2020 is almost here. State and local issues like budget, taxes, climate change and the Permanent Fund will remain tough to solve and likely continue to be divisive, generating emotional and vehement opinions.
But, while those battles boil, it may be time to address a community need that has simmered on the back burner for a very long time.
It’s often said that “history repeats itself.” One only need read old newspapers to realize how some problems never seem to go away.
According to newspaper accounts, Juneau’s first city council did what it could to address the town’s most pressing needs. Ordinance #1 was adopted on Aug. 21, 1900. It prohibited slaughterhouses within the city limits and regulated the keeping of goats and swine. It also prohibited the deposit of garbage and refuse anywhere except at the city dump which was to be on the beach in the area that is now Harris Harbor. Households were required to have metal receptacles for garbage and violators could be fined from $20-$100 or jailed for up to 20 days.
Now, over 100 years later, we are still dealing with garbage problems.
First impressions are critical to a community’s success. If a whiff of Juneau’s landfill is the first impression visitors get when arriving, Juneau has a problem.
There is much we don’t agree on, but can we agree that the odor emanating from Juneau’s landfill should no longer be tolerated? Can we resolve to address this problem now for the benefit of every single Juneau resident as well as our visitors?
We are fortunate that with well-managed community finances, we can afford to consider the luxury of providing or subsidizing new government services like senior housing, childcare, pre-K education and cultural facilities.
In the last year, millions of dollars’ worth of projects have been proposed that have sparked controversy and diverted attention from more basic needs. City leaders seem to stray further and further from focusing on core functions of government as our problem with garbage gets worse and receives scant attention.
Even though Juneau’s landfill is operated by a private entity, this is a community concern (and potential health and safety issue) and should be addressed as such. According to the city, the landfill has approximately a 20-year life remaining and, with few, if any, recycling markets now available, there is little opportunity to extend its life. Eventually, it must be closed and an alternative found that will likely be more expensive.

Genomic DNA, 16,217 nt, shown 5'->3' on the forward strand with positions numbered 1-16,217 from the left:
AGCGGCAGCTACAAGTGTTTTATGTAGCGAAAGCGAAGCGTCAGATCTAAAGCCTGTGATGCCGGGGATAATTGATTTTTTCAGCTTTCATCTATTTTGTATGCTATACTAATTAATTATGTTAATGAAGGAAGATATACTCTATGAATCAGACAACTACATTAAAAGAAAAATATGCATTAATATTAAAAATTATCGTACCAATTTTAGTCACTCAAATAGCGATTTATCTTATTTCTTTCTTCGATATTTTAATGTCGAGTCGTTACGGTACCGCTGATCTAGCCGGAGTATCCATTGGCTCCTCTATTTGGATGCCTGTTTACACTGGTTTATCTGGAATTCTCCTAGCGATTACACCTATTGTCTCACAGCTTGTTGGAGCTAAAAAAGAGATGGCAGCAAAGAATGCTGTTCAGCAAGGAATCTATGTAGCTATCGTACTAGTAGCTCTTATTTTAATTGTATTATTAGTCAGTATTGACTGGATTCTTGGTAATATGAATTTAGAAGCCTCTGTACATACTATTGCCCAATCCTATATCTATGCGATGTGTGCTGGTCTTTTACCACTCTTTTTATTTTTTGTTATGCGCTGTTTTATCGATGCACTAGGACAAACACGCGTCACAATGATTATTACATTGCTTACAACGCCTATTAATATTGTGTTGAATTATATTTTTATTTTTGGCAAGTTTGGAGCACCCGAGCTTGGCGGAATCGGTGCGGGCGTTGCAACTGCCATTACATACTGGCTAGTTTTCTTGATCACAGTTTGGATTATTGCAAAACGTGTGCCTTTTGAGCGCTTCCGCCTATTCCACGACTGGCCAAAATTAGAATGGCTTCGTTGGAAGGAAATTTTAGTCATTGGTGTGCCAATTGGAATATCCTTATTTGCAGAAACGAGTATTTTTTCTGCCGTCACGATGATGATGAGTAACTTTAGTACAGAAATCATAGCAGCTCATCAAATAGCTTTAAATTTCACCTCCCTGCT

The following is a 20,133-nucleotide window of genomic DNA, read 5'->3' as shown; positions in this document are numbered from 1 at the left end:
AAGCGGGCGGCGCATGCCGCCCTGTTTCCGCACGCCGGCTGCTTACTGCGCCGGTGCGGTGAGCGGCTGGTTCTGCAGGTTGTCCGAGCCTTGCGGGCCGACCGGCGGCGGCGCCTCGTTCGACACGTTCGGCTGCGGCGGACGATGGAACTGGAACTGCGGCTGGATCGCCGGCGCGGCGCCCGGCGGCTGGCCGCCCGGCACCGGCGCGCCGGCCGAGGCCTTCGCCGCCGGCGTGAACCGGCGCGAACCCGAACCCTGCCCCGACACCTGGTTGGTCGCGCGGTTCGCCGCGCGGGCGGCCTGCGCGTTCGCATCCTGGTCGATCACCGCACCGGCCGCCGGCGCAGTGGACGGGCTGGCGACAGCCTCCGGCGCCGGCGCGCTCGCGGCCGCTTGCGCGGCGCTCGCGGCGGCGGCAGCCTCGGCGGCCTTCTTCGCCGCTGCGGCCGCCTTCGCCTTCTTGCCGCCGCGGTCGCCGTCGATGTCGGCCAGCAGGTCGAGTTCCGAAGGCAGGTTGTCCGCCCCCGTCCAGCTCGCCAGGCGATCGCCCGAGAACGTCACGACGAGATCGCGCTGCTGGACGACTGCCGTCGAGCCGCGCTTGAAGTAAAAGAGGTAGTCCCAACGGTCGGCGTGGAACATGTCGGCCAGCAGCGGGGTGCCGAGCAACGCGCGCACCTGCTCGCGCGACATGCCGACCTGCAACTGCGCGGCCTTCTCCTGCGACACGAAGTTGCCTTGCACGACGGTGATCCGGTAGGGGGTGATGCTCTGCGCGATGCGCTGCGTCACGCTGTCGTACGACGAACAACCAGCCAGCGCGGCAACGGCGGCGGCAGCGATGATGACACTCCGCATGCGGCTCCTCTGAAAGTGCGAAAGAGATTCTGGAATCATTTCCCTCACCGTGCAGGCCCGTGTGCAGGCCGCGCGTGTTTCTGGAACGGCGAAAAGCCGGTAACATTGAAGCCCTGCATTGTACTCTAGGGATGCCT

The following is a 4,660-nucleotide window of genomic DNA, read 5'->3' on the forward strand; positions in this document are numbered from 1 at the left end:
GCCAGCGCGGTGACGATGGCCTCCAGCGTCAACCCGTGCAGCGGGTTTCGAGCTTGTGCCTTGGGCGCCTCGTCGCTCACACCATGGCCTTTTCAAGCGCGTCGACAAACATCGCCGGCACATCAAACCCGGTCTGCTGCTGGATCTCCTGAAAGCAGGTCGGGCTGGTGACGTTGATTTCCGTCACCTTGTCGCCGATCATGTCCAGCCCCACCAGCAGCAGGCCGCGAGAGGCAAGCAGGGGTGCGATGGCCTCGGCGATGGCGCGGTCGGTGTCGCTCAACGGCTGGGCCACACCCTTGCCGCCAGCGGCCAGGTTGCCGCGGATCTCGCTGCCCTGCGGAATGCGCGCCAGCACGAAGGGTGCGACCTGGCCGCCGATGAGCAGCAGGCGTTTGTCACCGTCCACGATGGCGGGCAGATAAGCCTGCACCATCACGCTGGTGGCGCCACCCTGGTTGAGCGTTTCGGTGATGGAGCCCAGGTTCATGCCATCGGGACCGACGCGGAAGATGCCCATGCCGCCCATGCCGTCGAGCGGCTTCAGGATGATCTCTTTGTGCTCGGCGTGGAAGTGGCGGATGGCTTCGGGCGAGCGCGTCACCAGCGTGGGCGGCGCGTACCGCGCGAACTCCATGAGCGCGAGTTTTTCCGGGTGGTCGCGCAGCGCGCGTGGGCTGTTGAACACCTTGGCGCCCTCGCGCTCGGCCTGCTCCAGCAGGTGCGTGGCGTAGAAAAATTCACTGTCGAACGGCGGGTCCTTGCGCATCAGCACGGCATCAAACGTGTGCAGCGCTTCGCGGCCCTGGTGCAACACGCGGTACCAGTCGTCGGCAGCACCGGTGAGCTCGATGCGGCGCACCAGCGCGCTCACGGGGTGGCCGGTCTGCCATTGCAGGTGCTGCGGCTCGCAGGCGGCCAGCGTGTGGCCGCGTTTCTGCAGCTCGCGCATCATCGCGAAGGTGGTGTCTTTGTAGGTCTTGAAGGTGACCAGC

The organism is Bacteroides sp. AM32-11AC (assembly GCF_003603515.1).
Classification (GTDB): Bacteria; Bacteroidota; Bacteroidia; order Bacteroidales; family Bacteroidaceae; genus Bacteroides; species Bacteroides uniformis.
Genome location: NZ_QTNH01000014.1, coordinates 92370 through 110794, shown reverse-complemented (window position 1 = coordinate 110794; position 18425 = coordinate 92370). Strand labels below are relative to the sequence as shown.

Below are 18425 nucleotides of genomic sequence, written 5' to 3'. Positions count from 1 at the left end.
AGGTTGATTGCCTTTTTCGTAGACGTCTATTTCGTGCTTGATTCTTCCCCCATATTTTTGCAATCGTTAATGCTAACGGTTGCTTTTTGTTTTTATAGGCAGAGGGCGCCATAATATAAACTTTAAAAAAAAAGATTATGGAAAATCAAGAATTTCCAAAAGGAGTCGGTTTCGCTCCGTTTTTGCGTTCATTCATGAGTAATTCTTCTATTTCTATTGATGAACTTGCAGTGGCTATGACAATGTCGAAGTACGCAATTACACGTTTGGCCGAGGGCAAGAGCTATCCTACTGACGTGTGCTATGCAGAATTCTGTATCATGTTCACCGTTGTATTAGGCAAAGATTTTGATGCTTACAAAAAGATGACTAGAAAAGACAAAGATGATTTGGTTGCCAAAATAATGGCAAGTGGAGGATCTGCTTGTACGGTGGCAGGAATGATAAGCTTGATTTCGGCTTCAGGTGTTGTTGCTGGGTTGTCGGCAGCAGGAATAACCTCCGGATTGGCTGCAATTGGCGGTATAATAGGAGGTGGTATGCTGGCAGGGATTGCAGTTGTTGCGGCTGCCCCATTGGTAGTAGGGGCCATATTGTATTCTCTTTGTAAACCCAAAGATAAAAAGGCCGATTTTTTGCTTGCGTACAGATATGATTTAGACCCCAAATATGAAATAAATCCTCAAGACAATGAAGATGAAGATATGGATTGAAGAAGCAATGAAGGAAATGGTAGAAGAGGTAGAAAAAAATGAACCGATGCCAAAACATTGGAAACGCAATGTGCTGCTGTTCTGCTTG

Like most messy issues, the longer we wait the more expensive it will be.
Does it make sense to be ignoring this any longer? What options are available to neutralize the odor? What is the long-range plan for solid waste management?
Common New Year’s resolutions usually consist of getting in shape, eating healthier and spending more time with family. All laudable goals. For those who want to do more, working toward serious and realistic waste management solutions would benefit everyone in the community.
Alternatively, resolutions that would also make our community more livable and welcoming and, in some cases, lessen its financial burden include:
• Increasing donations to charities and give more often
• Reaching out to a legislator or legislative staff member and invite them home for dinner
• Volunteering to help in local schools
• Volunteering for community cleanup or trail maintenance efforts
• Volunteering at a favorite nonprofit helping those less fortunate
• Working as a Travel Juneau volunteer welcoming and assisting visitors to Juneau
• Driving defensively and courteously
• Picking up after your dog (and goats and swine), even when no one is looking
Championing any of the aforementioned suggestions won’t likely attract many votes in our next municipal election. They don’t lend themselves to campaign slogans.
But, wouldn’t we all benefit if local Assembly members took a more basic, but long-range “dollars-and-scents” approach to budget priorities?
Self-reliance and individual responsibility are in most Alaskans’ DNA. As we face challenging economic times, our willingness to work together on self-evident goals can pave the way for cooperation on more contentious goals — helping to ensure a happier and healthier New Year for everyone.
• Win Gruening retired as the senior vice president in charge of business banking for Key Bank in 2012. He was born and raised in Juneau and is active in community affairs as a 30-plus year member of Juneau Downtown Rotary Club and has been involved in various local and statewide organizations.